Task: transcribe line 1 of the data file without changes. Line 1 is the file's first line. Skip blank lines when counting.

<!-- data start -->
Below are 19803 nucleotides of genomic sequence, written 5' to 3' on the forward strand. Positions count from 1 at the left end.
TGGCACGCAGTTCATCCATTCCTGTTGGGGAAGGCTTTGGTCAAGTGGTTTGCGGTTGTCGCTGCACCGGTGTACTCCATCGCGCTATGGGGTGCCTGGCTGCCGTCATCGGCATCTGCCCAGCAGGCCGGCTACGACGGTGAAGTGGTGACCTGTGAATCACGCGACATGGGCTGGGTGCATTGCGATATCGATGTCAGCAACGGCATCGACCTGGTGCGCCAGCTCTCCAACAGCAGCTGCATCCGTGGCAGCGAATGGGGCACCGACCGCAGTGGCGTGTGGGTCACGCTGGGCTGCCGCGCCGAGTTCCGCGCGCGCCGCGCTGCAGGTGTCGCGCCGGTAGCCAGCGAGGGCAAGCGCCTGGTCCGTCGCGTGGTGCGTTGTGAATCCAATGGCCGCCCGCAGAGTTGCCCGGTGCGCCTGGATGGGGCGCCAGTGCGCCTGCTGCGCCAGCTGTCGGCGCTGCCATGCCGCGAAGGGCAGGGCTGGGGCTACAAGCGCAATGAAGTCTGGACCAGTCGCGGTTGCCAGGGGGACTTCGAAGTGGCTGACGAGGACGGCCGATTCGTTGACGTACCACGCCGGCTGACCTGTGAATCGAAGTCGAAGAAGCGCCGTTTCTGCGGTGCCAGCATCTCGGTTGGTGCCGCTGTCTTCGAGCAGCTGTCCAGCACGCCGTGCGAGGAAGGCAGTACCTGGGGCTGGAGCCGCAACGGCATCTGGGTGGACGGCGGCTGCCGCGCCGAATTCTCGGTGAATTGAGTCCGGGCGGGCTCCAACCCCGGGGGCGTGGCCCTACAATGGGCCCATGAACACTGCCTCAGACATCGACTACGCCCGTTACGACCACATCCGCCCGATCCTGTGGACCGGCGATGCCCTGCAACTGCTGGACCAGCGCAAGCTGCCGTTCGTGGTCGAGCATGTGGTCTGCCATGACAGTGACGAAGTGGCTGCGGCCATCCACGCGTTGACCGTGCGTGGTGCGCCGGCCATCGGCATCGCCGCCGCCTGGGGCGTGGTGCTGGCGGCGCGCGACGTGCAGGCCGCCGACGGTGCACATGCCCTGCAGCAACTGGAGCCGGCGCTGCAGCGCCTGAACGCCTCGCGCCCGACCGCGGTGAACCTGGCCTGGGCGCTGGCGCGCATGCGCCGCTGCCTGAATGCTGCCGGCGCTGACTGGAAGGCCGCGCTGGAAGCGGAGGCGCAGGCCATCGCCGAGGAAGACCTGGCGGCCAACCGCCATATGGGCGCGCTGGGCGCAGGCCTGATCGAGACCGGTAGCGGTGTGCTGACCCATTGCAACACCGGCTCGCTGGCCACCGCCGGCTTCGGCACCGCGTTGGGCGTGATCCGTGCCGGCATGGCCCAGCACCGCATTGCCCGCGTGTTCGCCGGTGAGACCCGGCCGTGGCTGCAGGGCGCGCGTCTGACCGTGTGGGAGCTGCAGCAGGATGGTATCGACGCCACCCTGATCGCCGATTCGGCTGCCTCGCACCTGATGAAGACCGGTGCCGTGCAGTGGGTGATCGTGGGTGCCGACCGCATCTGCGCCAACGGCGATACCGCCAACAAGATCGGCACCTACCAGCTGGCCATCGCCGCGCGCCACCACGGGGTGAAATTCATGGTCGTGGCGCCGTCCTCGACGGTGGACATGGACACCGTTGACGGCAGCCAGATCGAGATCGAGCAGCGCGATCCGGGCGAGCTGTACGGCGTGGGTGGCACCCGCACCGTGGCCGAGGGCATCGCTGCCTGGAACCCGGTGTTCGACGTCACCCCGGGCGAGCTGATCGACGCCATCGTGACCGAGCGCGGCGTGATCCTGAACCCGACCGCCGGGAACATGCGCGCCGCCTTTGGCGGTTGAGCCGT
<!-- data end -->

Below are 19803 nucleotides of genomic sequence, written 5' to 3' on the forward strand. Positions count from 1 at the left end.